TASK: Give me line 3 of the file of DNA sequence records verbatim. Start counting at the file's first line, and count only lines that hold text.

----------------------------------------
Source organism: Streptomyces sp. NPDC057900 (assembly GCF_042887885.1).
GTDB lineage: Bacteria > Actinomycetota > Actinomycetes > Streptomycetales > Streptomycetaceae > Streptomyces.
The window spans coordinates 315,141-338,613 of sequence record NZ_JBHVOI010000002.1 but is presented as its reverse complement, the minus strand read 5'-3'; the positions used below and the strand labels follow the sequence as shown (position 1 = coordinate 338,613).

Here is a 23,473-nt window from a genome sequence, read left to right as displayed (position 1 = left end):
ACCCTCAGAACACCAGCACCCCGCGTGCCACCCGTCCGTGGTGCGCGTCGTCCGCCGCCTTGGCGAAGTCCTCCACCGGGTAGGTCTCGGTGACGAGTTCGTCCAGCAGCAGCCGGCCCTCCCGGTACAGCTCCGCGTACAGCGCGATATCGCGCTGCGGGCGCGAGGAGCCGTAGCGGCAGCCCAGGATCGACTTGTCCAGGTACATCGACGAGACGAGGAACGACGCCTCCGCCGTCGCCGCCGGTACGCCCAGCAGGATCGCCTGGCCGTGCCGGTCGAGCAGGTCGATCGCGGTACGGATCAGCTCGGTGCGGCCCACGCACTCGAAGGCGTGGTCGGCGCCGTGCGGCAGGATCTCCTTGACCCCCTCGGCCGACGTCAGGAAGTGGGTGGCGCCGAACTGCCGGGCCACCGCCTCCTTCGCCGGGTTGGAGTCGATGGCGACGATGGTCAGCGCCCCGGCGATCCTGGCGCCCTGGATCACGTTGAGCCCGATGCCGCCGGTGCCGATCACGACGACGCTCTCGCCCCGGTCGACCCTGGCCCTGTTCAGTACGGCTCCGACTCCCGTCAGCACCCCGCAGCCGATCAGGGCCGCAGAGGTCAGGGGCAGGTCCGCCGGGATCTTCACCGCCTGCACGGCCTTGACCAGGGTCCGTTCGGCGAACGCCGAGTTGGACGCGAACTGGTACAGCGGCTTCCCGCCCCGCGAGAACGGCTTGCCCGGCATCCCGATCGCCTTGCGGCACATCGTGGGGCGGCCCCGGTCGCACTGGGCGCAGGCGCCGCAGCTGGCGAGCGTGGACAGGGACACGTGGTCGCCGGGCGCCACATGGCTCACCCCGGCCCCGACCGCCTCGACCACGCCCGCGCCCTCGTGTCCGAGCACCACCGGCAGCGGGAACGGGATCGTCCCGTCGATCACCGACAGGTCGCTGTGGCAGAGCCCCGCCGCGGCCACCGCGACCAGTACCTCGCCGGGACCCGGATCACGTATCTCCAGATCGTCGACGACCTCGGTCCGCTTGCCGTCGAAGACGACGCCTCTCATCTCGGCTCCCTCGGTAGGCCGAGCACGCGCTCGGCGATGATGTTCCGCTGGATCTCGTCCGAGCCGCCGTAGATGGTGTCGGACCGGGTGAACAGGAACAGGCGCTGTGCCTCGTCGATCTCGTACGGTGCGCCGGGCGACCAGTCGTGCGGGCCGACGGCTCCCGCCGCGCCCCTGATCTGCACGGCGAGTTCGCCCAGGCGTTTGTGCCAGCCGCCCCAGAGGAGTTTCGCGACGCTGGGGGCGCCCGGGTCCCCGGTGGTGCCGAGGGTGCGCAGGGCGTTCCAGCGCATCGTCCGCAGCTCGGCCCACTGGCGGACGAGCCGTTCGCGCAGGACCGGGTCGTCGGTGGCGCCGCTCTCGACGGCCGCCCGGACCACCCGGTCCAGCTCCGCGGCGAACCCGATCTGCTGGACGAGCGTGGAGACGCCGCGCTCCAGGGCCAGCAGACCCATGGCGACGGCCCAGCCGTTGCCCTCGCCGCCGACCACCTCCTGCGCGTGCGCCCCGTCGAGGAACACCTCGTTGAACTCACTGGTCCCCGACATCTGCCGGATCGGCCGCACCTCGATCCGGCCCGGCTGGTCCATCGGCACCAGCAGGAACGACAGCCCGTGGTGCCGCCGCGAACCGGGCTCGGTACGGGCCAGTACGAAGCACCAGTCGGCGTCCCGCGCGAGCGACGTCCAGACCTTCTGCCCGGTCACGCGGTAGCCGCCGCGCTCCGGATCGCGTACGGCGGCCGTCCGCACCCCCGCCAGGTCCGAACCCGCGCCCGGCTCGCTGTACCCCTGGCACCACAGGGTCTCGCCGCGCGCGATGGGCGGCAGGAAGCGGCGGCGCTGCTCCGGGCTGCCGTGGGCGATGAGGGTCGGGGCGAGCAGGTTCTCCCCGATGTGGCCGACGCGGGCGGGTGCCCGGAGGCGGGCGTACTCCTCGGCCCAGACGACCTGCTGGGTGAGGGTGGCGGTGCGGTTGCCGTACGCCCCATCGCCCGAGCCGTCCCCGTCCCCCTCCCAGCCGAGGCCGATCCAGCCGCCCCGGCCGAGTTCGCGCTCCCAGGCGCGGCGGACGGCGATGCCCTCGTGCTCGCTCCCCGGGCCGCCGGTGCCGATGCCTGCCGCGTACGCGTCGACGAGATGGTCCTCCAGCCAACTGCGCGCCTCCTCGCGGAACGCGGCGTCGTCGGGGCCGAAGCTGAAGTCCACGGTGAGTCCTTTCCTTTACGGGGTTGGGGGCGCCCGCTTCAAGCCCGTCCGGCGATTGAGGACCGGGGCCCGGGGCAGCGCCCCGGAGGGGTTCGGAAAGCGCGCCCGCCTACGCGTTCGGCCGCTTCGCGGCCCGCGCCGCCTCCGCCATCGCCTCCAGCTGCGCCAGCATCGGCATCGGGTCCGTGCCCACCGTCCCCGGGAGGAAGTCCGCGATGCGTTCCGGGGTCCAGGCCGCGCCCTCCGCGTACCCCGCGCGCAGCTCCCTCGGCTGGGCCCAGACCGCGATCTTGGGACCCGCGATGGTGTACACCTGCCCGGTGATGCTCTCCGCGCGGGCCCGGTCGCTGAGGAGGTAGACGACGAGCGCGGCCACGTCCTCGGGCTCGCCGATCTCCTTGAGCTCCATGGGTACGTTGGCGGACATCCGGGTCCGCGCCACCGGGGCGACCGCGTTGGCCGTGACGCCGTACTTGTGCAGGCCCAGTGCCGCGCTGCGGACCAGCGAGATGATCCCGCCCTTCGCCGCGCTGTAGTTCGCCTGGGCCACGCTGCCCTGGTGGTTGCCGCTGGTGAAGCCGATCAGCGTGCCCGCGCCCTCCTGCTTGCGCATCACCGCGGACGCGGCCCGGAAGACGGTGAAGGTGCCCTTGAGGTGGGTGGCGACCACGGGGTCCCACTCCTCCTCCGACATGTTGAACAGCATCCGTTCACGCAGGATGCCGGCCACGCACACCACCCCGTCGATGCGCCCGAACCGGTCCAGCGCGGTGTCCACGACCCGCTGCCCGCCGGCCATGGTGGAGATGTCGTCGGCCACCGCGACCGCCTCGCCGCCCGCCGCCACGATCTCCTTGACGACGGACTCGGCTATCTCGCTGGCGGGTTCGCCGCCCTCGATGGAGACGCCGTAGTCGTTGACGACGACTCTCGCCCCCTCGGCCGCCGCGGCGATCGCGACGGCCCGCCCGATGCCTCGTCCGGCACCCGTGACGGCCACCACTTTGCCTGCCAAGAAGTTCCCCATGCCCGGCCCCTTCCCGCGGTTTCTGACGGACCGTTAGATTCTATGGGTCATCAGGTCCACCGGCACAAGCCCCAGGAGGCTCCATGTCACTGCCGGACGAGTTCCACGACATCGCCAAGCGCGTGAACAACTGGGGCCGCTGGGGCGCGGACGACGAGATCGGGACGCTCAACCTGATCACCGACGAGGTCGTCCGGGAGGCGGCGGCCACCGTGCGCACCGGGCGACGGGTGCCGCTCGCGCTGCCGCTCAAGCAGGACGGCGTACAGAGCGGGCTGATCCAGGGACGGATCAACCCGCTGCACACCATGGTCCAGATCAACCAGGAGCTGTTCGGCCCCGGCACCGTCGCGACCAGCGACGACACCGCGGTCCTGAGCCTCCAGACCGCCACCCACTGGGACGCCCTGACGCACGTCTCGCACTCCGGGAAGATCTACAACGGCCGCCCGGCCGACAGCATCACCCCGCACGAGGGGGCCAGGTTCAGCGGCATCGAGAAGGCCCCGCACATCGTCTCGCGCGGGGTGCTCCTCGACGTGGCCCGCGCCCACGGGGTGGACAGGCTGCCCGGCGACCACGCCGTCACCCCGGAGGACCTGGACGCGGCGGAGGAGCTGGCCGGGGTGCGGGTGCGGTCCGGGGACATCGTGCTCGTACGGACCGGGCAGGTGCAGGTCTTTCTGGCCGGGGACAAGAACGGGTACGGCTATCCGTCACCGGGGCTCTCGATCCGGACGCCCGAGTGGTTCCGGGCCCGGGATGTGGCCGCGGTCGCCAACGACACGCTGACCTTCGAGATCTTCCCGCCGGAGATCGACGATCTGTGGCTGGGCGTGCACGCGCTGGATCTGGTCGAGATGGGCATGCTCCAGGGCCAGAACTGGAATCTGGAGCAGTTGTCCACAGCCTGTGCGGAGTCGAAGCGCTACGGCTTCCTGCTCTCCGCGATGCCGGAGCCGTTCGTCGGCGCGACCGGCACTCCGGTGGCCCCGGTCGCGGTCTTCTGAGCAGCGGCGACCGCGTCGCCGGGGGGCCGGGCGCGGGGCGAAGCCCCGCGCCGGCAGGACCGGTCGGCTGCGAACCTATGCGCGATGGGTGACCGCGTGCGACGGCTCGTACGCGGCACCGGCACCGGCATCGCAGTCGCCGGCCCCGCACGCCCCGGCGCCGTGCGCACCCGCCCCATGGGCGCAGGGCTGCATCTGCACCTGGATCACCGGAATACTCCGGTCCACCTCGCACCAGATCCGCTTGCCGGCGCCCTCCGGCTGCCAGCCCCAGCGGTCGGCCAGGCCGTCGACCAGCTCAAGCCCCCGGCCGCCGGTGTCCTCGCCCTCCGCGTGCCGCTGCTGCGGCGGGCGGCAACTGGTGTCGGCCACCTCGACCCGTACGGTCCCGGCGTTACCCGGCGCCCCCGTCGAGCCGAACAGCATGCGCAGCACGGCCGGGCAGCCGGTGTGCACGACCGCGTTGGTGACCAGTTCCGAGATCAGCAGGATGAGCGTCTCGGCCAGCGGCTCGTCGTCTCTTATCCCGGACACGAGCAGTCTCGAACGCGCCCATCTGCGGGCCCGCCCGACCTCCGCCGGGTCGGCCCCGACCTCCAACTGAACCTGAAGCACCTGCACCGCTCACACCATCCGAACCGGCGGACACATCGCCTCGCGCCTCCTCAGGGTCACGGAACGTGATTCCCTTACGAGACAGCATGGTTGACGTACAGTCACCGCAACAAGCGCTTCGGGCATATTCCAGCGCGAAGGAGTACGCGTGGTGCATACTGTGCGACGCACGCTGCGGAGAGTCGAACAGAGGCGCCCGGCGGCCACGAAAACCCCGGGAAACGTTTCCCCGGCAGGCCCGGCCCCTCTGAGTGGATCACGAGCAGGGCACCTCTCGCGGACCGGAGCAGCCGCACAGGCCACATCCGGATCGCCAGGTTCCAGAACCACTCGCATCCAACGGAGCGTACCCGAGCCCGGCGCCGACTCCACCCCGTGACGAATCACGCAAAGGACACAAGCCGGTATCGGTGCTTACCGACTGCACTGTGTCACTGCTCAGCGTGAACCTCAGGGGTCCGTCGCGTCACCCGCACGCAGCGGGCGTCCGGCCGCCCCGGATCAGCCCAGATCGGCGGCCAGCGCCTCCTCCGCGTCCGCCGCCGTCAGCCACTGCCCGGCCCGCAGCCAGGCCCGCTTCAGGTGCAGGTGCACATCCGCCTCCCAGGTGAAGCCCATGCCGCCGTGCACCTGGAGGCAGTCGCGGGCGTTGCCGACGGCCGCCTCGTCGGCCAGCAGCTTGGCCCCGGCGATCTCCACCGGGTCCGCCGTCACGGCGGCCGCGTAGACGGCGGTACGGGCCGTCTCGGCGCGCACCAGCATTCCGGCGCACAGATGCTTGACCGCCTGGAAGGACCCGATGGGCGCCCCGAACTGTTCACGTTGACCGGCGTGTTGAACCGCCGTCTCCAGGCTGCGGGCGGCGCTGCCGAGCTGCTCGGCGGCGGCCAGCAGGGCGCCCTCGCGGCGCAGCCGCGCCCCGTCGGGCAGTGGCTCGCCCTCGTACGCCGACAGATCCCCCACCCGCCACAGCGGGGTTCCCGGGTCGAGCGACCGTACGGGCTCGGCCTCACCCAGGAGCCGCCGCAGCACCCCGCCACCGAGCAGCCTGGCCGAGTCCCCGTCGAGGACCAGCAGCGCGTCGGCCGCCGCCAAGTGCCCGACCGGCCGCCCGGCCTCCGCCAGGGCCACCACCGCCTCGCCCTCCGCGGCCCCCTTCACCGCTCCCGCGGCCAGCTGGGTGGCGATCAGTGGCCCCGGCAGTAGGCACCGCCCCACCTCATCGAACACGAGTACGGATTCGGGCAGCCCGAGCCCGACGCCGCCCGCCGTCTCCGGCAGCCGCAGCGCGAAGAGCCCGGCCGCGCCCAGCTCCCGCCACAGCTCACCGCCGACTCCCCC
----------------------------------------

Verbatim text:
The window spans coordinates 315,141-338,613 of sequence record NZ_JBHVOI010000002.1 but is presented as its reverse complement, the minus strand read 5'-3'; the positions used below and the strand labels follow the sequence as shown (position 1 = coordinate 338,613).